The Land Use Board of Appeals (LUBA) remanded the Crook Point Destination Resort approval back to Curry County a second time in October 2013 to fix more flaws and provide accurate geological information.
Here’s the ongoing saga of this resort proposed for Oregon’s wild, fragile and beautiful south coast.
Curry County’s Planning Commission in 2010 approved the Tentative Master Plan for the Crook Point Destination Resort south of the Pistol River in north central Curry County. The 443 acres proposed for the resort lie adjacent to Crook Point Unit of Oregon Islands National Wildlife Refuge, and also to Pistol River State Park. More than half of the land (245 acres) is west of Highway 101 and fronts the Pacific Ocean. The resort would include an 18-hole golf course, a 9-hole golf course, a golf shop and lodge, a spa lodge, 175 units of “overnight accommodation,” mostly in the form of cabins, an equestrian center and a small subdivision of eleven lots. If approved, the Crook family plan to develop the resort in five phases over a six year period. ORCA appealed the Board of Commissioners’ 2010 approval of the resort to the Land Use Board of Appeals (LUBA). In May, 2011, LUBA handed down its opinion, agreeing with ORCA on several points and remanding the destination resort approval to Curry County, requiring further information on water availability and geological hazards. Curry County held the required remand hearing in December 2012, and decided to approve it in January 2013. ORCA argued that approval would be unwise, given the poor quality geological information provided by the applicants for the remand. The fragile, steep slopes of the parcel make it ripe for hazardous activity such as landslides and mudslides, but the applicants’ information was sketchy and dismissive of the dangers. ORCA appealed the County’s remand approval to LUBA again. LUBA remanded the County decision back a second time, especially on grounds of poor, inaccurate geological hazard information.
Is Crook Point Resort a good idea for Curry County? Such a resort will heavily impact one of the most important, unique and undamaged chunks of wildlife habitat and seabird nesting habitat on the whole coast, a crown jewel in Curry County’s ecotourism opportunities. Crook Point Resort is proposed for land that is also the site of a historic pioneer trail, and in an area known to be rich with cultural artifacts of Native peoples.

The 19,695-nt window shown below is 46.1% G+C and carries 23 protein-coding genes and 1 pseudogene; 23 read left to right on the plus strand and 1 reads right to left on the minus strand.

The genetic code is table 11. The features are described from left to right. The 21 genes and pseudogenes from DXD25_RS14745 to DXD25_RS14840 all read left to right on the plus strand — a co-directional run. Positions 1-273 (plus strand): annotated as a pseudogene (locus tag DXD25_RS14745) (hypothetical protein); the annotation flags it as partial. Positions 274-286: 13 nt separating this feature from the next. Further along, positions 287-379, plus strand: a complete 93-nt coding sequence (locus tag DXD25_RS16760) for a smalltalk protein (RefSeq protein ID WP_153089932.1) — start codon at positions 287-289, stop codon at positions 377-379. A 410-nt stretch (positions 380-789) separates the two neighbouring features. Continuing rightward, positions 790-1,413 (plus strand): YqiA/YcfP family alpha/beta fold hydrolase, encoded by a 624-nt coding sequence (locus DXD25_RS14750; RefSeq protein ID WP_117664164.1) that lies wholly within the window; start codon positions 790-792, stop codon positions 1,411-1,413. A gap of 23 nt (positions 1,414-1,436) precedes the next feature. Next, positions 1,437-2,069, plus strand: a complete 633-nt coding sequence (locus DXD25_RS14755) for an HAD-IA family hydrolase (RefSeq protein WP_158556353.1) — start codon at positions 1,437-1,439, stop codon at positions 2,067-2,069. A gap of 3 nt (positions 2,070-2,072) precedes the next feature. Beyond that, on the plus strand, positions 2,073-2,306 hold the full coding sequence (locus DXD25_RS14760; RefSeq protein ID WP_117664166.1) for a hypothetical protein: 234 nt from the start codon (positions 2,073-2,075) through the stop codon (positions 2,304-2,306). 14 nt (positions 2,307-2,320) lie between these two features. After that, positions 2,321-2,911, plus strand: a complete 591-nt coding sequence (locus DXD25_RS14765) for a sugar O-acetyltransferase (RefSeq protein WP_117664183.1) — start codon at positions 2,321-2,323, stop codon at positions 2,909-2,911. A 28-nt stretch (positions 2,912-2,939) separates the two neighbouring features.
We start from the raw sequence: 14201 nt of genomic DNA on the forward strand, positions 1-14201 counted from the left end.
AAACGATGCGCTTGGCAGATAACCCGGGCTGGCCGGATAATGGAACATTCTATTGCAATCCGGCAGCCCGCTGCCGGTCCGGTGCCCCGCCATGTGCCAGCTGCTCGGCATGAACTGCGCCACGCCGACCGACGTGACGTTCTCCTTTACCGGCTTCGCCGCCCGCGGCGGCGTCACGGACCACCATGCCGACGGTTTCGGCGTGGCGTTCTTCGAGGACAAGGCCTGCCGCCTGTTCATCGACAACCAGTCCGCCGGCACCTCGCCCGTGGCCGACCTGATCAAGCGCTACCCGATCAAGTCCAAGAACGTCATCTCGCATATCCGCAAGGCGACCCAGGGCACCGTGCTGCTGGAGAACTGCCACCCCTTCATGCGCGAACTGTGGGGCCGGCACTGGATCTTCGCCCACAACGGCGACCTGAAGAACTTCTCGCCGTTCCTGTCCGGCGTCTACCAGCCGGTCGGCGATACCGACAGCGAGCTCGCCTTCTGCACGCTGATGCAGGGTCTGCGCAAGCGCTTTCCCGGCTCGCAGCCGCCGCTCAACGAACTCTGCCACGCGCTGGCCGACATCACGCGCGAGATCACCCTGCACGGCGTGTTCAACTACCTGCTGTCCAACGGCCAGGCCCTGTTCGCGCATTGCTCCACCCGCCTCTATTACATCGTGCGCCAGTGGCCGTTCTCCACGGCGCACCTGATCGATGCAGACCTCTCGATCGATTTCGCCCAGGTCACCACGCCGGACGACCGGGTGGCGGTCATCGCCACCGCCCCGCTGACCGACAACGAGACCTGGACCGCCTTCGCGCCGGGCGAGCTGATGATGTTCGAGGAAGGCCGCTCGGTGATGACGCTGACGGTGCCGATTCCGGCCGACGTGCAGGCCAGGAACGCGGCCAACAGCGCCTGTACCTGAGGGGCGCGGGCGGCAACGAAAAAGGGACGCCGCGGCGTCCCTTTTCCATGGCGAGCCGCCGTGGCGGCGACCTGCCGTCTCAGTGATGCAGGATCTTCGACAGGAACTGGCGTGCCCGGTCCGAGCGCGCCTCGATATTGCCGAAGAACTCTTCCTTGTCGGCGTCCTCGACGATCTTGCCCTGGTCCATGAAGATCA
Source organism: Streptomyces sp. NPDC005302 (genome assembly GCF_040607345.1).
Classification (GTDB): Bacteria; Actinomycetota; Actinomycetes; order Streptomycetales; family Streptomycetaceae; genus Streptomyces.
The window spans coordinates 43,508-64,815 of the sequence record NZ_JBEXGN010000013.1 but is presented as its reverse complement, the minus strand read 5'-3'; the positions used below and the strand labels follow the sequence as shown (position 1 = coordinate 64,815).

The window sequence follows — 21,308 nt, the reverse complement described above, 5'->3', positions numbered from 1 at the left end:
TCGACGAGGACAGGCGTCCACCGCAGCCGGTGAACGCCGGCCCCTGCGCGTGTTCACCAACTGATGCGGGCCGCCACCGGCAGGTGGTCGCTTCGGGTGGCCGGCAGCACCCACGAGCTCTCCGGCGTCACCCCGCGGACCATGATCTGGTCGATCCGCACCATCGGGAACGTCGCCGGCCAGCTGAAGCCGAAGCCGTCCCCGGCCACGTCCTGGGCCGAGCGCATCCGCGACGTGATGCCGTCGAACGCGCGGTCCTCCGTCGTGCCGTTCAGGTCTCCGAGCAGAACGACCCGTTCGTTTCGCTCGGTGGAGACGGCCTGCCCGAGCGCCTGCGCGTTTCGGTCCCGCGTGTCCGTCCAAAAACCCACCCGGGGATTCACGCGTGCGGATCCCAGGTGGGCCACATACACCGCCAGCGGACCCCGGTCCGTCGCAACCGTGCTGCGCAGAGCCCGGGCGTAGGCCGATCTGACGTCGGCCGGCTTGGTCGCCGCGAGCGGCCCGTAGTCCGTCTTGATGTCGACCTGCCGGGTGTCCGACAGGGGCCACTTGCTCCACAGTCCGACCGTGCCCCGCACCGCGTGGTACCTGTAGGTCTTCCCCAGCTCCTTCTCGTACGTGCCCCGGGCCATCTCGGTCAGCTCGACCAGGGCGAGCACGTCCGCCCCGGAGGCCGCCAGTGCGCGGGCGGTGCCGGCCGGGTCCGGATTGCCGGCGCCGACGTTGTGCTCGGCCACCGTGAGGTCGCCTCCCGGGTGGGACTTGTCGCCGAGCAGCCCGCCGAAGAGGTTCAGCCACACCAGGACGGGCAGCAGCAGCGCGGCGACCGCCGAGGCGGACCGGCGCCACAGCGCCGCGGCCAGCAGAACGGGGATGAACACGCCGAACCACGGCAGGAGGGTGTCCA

The proposed Crook Point Resort is in an isolated area far from major towns or road networks, and time-consuming to reach. There is certainly a possibility that the Resort will not pan out financially (as has happened to large resorts in central Oregon), and Curry County could be left with various costs, upkeep and maintenance. However, the applicants’ required economic study does not provide any analysis of potential impacts of the resort, much less the possibility of financial failure and its consequences to the County’s taxpayers. Read a Report about this problem in central Oregon.
The resort may drain resources from Curry County’s slender budget that are needed for existing capital improvement and infrastructure needs — money Curry County cannot afford to divert to other projects. The applicants have not clearly demonstrated they have adequate solutions for either sewer needs or water supply for both domestic and irrigation purposes, and infrastructure costs to the County could end up being a major problem if the resort is not financially successful.
Large resorts in central Oregon often hire the high-paying jobs from outside the area; those jobs remaining are lower-paid service jobs. Is this the future Curry County would like for its residents? This is a policy question that the hearings and testimony have not really addressed. After two rounds of litigation at LUBA, one thing is clear: this part of the coast is so fragile geologically that development is fraught with dangers, which the applicants have sought to dismiss or minimize. This is not good policy; the history of coastal development is filled with examples of disasters that occurred because coastal geology was disregarded. Perhaps it is time for all parties to sit down and consider alternative solutions for this beautiful piece of ranch land cherished by so many, from its owners to visitors enjoying nearby conserved lands.